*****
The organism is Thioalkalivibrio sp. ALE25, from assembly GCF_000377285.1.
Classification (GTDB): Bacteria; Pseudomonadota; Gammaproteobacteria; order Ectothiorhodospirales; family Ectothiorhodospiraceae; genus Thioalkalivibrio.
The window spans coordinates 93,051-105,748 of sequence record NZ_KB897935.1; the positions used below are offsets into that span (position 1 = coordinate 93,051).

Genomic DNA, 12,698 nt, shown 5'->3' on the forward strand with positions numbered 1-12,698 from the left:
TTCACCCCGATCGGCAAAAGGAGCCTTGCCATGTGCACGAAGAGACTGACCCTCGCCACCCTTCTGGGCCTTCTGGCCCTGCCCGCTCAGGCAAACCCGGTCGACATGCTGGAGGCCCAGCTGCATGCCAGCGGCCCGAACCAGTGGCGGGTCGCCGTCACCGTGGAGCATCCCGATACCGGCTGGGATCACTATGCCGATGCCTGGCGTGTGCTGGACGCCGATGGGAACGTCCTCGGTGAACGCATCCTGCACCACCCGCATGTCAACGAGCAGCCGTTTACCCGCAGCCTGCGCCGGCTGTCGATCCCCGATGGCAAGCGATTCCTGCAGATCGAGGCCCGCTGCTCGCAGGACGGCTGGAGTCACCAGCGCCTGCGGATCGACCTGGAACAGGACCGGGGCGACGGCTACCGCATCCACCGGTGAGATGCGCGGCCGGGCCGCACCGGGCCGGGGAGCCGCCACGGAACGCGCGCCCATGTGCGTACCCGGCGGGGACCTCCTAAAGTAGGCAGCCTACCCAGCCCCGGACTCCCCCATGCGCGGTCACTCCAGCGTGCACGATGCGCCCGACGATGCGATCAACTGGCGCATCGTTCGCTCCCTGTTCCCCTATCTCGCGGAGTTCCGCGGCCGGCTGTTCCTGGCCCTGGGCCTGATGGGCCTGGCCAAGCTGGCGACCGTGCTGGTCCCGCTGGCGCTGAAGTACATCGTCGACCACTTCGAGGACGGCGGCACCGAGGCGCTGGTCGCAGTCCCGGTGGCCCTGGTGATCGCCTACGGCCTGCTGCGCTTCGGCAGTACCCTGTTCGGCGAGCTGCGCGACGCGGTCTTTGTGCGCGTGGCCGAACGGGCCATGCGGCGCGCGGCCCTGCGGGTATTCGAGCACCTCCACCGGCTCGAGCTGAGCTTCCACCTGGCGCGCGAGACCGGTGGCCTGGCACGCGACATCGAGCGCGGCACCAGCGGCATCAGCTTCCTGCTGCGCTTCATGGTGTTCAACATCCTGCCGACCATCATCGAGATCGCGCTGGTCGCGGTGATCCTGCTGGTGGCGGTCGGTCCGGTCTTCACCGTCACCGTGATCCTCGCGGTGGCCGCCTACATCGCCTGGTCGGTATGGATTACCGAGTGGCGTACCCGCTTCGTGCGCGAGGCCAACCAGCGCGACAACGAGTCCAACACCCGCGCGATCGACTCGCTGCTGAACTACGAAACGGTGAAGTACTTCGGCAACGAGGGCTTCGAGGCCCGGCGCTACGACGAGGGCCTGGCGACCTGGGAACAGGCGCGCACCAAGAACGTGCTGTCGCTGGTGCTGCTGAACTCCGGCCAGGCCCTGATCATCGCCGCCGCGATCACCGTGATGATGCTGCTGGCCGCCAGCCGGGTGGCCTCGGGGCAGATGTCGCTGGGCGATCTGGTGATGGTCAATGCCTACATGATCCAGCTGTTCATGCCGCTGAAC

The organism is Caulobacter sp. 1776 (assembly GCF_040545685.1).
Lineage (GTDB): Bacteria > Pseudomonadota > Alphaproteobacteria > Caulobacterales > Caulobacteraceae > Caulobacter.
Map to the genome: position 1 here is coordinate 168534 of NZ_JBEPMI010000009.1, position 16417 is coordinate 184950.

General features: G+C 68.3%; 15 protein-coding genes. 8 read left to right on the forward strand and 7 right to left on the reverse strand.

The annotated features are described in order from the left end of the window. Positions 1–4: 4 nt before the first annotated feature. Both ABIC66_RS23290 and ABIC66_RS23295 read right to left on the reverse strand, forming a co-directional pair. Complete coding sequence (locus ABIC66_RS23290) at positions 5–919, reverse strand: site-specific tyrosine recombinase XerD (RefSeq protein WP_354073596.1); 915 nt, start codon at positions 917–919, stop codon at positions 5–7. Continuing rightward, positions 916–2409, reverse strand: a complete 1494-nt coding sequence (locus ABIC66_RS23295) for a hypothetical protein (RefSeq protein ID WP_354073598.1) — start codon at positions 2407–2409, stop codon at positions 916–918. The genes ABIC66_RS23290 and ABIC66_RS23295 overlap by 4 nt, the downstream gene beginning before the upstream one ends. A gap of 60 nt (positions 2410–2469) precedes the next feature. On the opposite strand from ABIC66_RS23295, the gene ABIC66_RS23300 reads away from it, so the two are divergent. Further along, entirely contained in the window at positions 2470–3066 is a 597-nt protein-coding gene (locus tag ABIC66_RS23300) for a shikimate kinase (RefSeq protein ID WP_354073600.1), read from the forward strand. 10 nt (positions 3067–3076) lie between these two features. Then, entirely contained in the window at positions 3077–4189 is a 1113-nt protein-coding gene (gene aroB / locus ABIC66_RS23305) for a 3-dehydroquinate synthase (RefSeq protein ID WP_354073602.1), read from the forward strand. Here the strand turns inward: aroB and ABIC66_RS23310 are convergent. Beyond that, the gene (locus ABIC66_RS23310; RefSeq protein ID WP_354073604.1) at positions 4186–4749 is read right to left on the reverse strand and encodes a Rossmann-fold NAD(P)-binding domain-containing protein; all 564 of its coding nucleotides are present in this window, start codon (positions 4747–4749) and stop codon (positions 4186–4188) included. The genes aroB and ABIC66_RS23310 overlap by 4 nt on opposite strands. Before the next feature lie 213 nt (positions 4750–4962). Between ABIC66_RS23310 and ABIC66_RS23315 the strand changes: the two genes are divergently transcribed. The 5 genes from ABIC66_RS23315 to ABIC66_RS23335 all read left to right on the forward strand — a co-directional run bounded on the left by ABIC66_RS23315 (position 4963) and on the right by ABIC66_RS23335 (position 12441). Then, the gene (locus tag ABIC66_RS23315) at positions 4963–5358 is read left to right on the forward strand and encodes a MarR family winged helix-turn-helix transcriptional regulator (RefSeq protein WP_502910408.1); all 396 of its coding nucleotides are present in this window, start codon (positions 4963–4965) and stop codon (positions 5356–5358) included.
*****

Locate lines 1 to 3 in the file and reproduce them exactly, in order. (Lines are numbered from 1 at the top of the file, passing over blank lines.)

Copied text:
The organism is Thioalkalivibrio sp. ALE25, from assembly GCF_000377285.1.
Classification (GTDB): Bacteria; Pseudomonadota; Gammaproteobacteria; order Ectothiorhodospirales; family Ectothiorhodospiraceae; genus Thioalkalivibrio.
The window spans coordinates 93,051-105,748 of sequence record NZ_KB897935.1; the positions used below are offsets into that span (position 1 = coordinate 93,051).